The assignment for Gingrich, meanwhile, is to parry the Romney brickbats with such elegance and cool that he fortifies the newest story line he’s written for himself — that his 12-percentage-point upset thumping in South Carolina on Saturday means he’s the better bet to take on Obama in the fall, and that the registered Republicans in Florida may as well get in on his self-professed inevitability. (In the shortest term, he wants to perform solidly enough that the money keeps pouring in. Yesterday his campaign reported a post-primary haul of $1 million.) Gingrich continued this morning to deny that he was ever a lobbyist, and he said his campaign was working with the Center for Health Transformation — which he founded but no longer runs — to release records proving that. His surge, he added on ABC, means “you’re going to see the establishment go crazy in the next week or two.”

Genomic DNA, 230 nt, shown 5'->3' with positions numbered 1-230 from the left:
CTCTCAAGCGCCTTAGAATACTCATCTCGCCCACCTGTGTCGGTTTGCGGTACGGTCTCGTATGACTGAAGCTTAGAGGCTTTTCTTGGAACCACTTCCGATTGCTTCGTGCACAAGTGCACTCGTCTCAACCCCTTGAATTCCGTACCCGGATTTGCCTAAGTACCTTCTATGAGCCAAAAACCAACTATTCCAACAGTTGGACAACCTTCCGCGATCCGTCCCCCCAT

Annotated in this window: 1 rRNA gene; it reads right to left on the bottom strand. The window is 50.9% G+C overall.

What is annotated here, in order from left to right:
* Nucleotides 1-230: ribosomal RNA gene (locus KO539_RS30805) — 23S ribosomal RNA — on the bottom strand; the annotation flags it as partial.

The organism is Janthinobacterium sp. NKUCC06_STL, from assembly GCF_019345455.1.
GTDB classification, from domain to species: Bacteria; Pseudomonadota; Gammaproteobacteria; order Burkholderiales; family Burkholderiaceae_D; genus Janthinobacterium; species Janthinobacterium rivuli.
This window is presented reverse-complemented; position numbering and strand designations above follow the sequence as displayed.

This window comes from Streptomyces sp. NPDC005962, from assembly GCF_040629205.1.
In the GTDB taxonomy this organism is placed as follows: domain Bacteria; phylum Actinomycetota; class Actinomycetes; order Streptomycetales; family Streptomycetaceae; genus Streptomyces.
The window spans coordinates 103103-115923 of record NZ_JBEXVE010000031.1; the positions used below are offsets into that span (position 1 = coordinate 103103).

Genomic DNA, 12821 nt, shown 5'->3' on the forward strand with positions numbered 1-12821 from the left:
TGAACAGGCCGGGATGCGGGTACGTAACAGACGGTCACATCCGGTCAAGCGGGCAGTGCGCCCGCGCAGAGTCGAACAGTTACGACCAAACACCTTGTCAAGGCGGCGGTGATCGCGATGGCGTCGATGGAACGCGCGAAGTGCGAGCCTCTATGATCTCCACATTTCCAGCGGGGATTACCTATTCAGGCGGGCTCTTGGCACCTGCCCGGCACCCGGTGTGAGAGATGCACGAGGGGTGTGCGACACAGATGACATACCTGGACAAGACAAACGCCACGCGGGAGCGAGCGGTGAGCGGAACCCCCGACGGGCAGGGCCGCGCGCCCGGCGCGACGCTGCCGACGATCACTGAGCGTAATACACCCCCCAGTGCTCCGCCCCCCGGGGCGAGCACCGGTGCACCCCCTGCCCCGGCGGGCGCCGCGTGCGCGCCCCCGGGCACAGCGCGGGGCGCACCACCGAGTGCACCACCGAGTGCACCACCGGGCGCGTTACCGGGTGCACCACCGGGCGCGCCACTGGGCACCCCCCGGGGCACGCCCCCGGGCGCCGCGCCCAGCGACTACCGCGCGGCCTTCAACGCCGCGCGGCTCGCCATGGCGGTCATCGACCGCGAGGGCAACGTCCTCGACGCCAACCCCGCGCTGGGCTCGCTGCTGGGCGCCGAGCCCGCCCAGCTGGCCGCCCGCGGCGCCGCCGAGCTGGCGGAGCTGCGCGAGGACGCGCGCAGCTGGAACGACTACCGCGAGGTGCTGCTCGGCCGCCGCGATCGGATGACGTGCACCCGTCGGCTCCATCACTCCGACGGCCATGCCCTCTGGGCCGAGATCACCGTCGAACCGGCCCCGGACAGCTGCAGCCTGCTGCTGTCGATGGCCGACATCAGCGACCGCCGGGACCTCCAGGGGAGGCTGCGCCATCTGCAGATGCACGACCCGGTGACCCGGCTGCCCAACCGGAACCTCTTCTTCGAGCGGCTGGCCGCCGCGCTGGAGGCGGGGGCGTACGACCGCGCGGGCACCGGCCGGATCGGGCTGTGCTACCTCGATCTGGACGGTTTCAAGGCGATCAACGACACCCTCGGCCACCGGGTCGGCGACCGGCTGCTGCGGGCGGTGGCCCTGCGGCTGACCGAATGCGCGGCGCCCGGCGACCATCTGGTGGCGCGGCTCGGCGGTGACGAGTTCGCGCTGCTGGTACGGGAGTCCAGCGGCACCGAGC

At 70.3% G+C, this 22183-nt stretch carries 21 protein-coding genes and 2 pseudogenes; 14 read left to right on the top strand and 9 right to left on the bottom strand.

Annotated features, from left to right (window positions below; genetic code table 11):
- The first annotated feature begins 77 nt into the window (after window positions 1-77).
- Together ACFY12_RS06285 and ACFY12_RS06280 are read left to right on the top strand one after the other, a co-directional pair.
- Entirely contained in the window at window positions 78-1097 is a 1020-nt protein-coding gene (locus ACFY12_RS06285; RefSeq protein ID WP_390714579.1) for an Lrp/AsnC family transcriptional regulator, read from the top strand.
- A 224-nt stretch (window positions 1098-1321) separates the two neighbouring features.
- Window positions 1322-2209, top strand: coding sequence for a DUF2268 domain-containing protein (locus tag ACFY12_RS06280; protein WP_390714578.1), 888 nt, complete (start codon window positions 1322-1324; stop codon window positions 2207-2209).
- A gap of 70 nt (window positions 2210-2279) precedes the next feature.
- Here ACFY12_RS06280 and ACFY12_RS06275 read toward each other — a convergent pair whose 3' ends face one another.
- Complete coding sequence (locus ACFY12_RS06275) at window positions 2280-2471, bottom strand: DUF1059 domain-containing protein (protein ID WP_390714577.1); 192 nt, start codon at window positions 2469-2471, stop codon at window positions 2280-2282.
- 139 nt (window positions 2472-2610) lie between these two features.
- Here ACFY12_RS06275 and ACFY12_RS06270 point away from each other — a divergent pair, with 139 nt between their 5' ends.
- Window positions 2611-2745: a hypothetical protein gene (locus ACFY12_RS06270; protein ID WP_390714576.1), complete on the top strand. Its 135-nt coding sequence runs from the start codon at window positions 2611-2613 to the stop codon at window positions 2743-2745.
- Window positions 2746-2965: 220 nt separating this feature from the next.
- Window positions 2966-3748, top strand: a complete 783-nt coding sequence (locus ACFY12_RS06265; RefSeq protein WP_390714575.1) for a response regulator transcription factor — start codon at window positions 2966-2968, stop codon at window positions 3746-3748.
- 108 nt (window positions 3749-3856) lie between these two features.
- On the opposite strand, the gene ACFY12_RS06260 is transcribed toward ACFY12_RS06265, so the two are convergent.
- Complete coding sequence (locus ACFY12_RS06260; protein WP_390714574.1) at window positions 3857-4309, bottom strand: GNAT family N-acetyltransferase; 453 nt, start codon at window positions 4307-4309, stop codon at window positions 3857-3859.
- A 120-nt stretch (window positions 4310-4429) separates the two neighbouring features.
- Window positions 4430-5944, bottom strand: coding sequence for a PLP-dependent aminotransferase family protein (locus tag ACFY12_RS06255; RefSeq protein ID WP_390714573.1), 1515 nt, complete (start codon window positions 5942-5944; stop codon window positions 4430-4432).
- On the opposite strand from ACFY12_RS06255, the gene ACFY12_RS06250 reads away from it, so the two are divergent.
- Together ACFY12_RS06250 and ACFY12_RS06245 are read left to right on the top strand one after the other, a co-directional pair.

GRACEFUL EXIT: Gabby Giffords is bringing some symbolic closure to her congressional career today, meeting with other victims — as well as law enforcement officials, rescue workers and bystanders — who were at the “Congress on Your Corner” supermarket parking lot meet-and-greet where the congresswoman was shot 54 weeks ago. She’s also got a session planned with local officials and community leaders, and she’ll visit a family assistance center at a local food bank recently created with $215,000 donated in Giffords’ honor. Her office says today will be her last in Tucson before she hands in her resignation letter to Boehner later in the week. She’s expected at the State of the Union tomorrow night — where her presence will, at least for a few minutes at the start, put a sheen of good feeling on what will otherwise be a predictably partisan hour of political theater.